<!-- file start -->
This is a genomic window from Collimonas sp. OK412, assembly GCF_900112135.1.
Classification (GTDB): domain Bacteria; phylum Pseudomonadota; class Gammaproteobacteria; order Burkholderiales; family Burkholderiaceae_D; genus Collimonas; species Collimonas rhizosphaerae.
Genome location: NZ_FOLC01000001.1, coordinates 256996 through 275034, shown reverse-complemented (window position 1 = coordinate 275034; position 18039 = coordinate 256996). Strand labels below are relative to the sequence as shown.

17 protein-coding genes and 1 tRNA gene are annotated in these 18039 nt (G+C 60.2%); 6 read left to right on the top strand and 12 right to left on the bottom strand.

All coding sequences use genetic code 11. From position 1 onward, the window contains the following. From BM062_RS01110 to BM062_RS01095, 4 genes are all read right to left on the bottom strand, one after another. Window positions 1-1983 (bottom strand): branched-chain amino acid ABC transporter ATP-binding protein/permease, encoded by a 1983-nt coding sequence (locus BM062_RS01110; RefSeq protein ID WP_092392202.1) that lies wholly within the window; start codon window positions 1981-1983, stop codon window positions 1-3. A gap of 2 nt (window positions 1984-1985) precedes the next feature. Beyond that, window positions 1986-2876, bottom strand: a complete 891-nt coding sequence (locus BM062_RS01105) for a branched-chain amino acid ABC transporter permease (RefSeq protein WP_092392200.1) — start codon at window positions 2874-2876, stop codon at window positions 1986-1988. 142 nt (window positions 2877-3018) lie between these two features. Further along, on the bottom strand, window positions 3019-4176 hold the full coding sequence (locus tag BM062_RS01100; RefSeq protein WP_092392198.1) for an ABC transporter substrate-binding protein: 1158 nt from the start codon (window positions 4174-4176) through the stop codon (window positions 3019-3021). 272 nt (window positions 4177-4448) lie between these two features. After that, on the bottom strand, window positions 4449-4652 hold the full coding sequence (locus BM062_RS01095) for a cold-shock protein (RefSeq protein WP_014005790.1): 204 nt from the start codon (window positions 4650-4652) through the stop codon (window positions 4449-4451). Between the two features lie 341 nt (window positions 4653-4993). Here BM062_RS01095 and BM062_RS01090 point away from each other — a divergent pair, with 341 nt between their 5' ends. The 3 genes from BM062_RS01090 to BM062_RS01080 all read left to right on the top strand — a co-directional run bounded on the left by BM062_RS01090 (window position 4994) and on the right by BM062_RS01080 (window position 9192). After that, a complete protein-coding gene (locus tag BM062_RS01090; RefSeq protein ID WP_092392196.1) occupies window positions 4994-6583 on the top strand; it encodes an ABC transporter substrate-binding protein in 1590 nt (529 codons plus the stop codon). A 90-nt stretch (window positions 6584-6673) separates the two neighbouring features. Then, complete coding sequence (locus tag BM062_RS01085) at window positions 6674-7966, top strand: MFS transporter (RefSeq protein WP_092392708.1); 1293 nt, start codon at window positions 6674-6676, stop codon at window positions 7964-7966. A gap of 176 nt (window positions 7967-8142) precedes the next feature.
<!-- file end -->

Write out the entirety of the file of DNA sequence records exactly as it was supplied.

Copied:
This is a genomic window from Collimonas sp. OK412, assembly GCF_900112135.1.
Classification (GTDB): domain Bacteria; phylum Pseudomonadota; class Gammaproteobacteria; order Burkholderiales; family Burkholderiaceae_D; genus Collimonas; species Collimonas rhizosphaerae.
Genome location: NZ_FOLC01000001.1, coordinates 256996 through 275034, shown reverse-complemented (window position 1 = coordinate 275034; position 18039 = coordinate 256996). Strand labels below are relative to the sequence as shown.

17 protein-coding genes and 1 tRNA gene are annotated in these 18039 nt (G+C 60.2%); 6 read left to right on the top strand and 12 right to left on the bottom strand.

All coding sequences use genetic code 11. From position 1 onward, the window contains the following. From BM062_RS01110 to BM062_RS01095, 4 genes are all read right to left on the bottom strand, one after another. Window positions 1-1983 (bottom strand): branched-chain amino acid ABC transporter ATP-binding protein/permease, encoded by a 1983-nt coding sequence (locus BM062_RS01110; RefSeq protein ID WP_092392202.1) that lies wholly within the window; start codon window positions 1981-1983, stop codon window positions 1-3. A gap of 2 nt (window positions 1984-1985) precedes the next feature. Beyond that, window positions 1986-2876, bottom strand: a complete 891-nt coding sequence (locus BM062_RS01105) for a branched-chain amino acid ABC transporter permease (RefSeq protein WP_092392200.1) — start codon at window positions 2874-2876, stop codon at window positions 1986-1988. 142 nt (window positions 2877-3018) lie between these two features. Further along, on the bottom strand, window positions 3019-4176 hold the full coding sequence (locus tag BM062_RS01100; RefSeq protein WP_092392198.1) for an ABC transporter substrate-binding protein: 1158 nt from the start codon (window positions 4174-4176) through the stop codon (window positions 3019-3021). 272 nt (window positions 4177-4448) lie between these two features. After that, on the bottom strand, window positions 4449-4652 hold the full coding sequence (locus BM062_RS01095) for a cold-shock protein (RefSeq protein WP_014005790.1): 204 nt from the start codon (window positions 4650-4652) through the stop codon (window positions 4449-4451). Between the two features lie 341 nt (window positions 4653-4993). Here BM062_RS01095 and BM062_RS01090 point away from each other — a divergent pair, with 341 nt between their 5' ends. The 3 genes from BM062_RS01090 to BM062_RS01080 all read left to right on the top strand — a co-directional run bounded on the left by BM062_RS01090 (window position 4994) and on the right by BM062_RS01080 (window position 9192). After that, a complete protein-coding gene (locus tag BM062_RS01090; RefSeq protein ID WP_092392196.1) occupies window positions 4994-6583 on the top strand; it encodes an ABC transporter substrate-binding protein in 1590 nt (529 codons plus the stop codon). A 90-nt stretch (window positions 6584-6673) separates the two neighbouring features. Then, complete coding sequence (locus tag BM062_RS01085) at window positions 6674-7966, top strand: MFS transporter (RefSeq protein WP_092392708.1); 1293 nt, start codon at window positions 6674-6676, stop codon at window positions 7964-7966. A gap of 176 nt (window positions 7967-8142) precedes the next feature.